Orthopedics and Sports Rehabilitation
(multiple locations; see list at end of article)
Whether you are an elite athlete or a weekend warrior, Atlantic Health System’s orthopedics and sports rehabilitation programs are designed to return you to action as safely and quickly as possible. Therapists certified in various areas of specialization work closely with patients and their doctors to create a customized rehabilitation treatment plan for many injuries, including arthritis and other chronic pain issues; exercise-related or sports injuries; overuse and overtraining injuries; postsurgical rehabilitation, including joint replacement surgery; reconditioning after illness; and spine, shoulder, elbow, ankle, foot, hip and knee ailments. Patients recovering from an injury or looking to improve their performance in their sport can benefit from Cybex and Arc machines; elliptical trainers; the AlterG Anti-Gravity Treadmill; concussion rehabilitation services; functional movement screening; sports-specific strengthening programs; yoga-based stretches; Pilates core strengthening; 3-D motion capture advanced motion analysis; Biodex isokinetic muscle assessment and rehabilitation; Titleist golf swing analysis; and more.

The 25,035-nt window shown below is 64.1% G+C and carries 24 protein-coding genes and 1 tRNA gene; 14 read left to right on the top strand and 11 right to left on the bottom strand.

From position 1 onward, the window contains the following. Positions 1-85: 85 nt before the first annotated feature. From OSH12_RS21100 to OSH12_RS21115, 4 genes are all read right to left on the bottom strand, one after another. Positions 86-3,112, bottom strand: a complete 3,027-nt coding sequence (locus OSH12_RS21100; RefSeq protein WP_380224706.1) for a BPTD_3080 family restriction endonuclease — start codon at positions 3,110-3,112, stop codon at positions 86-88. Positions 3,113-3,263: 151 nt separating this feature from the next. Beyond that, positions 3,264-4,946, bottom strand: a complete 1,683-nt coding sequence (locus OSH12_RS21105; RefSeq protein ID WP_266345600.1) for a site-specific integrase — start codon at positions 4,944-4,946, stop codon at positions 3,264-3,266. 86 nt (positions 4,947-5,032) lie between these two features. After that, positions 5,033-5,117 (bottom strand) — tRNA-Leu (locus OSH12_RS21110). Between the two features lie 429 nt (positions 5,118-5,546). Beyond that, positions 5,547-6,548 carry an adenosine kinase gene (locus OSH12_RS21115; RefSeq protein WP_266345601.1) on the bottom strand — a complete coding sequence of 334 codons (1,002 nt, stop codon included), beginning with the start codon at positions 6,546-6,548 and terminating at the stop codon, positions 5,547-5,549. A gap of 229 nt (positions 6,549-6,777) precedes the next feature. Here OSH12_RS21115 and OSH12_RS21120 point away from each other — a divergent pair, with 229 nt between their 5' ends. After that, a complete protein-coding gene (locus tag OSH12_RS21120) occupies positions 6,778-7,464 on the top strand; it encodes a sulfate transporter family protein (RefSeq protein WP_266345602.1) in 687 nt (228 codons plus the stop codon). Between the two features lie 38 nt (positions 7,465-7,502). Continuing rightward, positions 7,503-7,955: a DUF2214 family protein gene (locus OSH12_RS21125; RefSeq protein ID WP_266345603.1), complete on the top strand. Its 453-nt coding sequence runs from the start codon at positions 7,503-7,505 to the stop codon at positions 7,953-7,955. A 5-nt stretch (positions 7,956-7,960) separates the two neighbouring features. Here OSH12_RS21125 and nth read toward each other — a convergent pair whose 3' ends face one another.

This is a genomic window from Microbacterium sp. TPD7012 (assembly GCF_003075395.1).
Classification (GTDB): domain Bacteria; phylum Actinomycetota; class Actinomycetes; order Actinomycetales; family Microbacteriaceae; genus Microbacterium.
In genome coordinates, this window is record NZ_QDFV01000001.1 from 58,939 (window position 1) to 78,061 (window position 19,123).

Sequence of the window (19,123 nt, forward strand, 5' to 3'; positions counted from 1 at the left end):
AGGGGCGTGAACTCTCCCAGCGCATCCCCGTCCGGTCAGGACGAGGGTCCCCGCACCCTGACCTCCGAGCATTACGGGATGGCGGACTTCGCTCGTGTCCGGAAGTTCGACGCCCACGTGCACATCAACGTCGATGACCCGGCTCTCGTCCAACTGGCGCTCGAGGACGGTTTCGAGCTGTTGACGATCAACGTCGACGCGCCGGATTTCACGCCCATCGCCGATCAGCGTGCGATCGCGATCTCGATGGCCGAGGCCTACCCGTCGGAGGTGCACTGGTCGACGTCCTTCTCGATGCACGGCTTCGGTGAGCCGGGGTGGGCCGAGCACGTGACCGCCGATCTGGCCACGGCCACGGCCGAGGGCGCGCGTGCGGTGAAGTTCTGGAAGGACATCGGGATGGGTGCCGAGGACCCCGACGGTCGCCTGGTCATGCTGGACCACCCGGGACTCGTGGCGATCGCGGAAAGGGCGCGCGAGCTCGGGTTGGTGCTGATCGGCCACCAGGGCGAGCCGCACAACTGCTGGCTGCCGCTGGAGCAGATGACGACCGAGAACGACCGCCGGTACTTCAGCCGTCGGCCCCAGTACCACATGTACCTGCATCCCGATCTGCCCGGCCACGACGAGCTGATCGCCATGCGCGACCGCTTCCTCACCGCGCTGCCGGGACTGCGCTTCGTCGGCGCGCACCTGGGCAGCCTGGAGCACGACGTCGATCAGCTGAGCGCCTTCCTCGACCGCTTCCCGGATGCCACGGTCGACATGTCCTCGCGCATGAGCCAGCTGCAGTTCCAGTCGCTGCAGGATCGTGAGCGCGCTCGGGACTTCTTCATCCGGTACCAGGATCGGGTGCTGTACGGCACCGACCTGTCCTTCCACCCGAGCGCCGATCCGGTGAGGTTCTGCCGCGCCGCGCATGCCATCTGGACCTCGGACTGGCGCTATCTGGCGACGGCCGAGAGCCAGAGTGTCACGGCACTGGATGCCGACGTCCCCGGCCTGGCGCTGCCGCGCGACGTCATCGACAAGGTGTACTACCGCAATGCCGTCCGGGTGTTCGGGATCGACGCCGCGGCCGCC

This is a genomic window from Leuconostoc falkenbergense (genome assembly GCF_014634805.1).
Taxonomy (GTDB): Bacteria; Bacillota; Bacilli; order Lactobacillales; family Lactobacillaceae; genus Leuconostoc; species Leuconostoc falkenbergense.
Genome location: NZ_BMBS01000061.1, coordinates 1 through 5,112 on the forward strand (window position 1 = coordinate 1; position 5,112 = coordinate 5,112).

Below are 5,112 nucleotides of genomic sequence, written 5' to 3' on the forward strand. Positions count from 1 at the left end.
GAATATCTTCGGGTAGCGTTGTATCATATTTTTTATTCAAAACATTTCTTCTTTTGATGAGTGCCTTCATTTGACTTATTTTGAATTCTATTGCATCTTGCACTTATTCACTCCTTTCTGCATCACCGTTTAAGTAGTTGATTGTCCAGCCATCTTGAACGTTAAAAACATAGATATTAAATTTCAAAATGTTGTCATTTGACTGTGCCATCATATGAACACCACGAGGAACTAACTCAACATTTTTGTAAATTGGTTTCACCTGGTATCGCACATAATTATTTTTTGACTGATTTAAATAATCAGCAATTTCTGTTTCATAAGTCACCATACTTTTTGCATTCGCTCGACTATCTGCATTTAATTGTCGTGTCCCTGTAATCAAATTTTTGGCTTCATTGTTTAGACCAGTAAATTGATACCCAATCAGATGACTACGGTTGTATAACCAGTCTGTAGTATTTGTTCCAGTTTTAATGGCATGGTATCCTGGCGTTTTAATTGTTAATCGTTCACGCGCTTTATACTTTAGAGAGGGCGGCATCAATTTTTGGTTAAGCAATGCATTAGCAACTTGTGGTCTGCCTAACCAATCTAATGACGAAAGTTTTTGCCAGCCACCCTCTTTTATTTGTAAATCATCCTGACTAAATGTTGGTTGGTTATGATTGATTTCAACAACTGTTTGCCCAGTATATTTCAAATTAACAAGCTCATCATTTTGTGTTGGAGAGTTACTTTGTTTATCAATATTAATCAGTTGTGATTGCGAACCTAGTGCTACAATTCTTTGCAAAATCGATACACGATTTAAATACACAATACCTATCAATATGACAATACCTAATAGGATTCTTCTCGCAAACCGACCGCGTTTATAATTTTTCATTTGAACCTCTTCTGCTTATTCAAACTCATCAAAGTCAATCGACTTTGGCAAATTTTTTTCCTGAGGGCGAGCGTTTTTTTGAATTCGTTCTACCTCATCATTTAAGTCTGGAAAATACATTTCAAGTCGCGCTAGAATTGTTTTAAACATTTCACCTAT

At Atlantic Sports Health Physical Therapy at 111 Madison Avenue in Morristown, patients can perform running, agility and sports-specific drills on a 50-yard indoor turf field.
“To my knowledge, it’s the only hospital facility of its kind,” remarks Christine Sheerin, PT, DPT, OCS, lead physical therapist. “We have full locker rooms with showers, a range of sports and therapeutic equipment, and therapists to help patients – from middle school age to those in their 90s – return to full function in their sport. Patients arrive here ready to work … or rather, play!”
Shipshape First Mate
One of Phil Glorioso’s greatest passions in life is diving. He works as a mate on the Sea Lion dive boat in Brielle, N.J., and explores shipwrecks off the New Jersey coast. But when the 75-year-old husband, father and grandfather from Oakland strained a muscle doing a home repair project, he knew exactly where to turn to get back in shipshape … his community hospital.
Phil had been successfully treated for muscle injuries and arthritis by Amy Bolan, a physical therapist at Chilton Medical Center’s outpatient sports medicine facility in 2004 and 2006. When he returned to Chilton in 2018, Phil was thrilled to learn that Bolan (and many other staff members) was still there. He knew he would be in the best possible hands, yet again.